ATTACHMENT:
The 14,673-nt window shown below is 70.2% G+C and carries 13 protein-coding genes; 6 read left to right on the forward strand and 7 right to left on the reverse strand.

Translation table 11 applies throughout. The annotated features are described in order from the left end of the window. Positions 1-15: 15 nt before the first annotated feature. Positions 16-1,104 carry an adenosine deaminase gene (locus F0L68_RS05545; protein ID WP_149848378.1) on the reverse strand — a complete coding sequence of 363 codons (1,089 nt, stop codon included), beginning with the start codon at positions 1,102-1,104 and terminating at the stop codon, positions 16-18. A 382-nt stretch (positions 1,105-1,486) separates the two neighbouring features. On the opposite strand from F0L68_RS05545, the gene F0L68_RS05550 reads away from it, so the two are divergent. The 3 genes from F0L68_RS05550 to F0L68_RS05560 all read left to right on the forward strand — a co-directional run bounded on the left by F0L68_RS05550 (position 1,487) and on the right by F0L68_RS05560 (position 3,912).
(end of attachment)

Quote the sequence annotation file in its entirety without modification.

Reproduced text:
The 14,673-nt window shown below is 70.2% G+C and carries 13 protein-coding genes; 6 read left to right on the forward strand and 7 right to left on the reverse strand.

Translation table 11 applies throughout. The annotated features are described in order from the left end of the window. Positions 1-15: 15 nt before the first annotated feature. Positions 16-1,104 carry an adenosine deaminase gene (locus F0L68_RS05545; protein ID WP_149848378.1) on the reverse strand — a complete coding sequence of 363 codons (1,089 nt, stop codon included), beginning with the start codon at positions 1,102-1,104 and terminating at the stop codon, positions 16-18. A 382-nt stretch (positions 1,105-1,486) separates the two neighbouring features. On the opposite strand from F0L68_RS05545, the gene F0L68_RS05550 reads away from it, so the two are divergent. The 3 genes from F0L68_RS05550 to F0L68_RS05560 all read left to right on the forward strand — a co-directional run bounded on the left by F0L68_RS05550 (position 1,487) and on the right by F0L68_RS05560 (position 3,912).